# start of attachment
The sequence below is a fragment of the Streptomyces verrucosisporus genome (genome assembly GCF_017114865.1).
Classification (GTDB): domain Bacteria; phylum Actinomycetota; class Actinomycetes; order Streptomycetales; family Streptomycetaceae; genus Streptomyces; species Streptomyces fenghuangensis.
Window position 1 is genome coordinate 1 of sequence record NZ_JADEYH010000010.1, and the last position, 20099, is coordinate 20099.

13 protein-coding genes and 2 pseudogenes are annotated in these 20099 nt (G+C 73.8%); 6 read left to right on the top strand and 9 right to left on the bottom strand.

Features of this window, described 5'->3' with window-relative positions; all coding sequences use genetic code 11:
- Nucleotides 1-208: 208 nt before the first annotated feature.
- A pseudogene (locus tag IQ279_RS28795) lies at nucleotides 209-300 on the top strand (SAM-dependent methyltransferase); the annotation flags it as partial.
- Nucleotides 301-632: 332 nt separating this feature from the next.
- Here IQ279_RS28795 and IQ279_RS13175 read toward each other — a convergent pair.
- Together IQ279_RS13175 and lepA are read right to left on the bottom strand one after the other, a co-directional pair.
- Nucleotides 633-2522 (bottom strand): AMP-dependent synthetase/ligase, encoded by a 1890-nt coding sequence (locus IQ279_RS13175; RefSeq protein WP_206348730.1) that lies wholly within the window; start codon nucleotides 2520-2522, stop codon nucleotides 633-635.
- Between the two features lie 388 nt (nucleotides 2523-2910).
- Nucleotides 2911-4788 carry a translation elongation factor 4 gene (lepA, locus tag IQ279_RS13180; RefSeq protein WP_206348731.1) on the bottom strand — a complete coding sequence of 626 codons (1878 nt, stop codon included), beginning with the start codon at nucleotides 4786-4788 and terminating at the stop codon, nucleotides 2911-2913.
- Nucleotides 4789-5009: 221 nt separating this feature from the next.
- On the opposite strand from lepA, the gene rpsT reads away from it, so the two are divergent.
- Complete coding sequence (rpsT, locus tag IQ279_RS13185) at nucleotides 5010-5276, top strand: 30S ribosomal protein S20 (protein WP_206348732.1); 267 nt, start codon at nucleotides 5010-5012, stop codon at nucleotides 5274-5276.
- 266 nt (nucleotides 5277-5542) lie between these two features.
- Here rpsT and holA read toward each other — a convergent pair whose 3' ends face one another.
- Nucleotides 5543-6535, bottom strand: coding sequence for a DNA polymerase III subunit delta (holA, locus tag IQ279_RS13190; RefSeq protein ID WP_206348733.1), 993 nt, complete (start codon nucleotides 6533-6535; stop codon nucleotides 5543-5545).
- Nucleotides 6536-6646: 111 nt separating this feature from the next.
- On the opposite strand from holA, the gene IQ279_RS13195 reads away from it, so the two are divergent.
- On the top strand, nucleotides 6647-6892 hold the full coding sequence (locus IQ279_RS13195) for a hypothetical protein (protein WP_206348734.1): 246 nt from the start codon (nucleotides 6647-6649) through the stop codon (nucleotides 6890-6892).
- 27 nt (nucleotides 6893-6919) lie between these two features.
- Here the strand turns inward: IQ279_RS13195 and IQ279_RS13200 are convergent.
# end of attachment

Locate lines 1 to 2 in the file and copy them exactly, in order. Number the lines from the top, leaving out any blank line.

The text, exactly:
The sequence below is a fragment of the Streptomyces verrucosisporus genome (genome assembly GCF_017114865.1).
Classification (GTDB): domain Bacteria; phylum Actinomycetota; class Actinomycetes; order Streptomycetales; family Streptomycetaceae; genus Streptomyces; species Streptomyces fenghuangensis.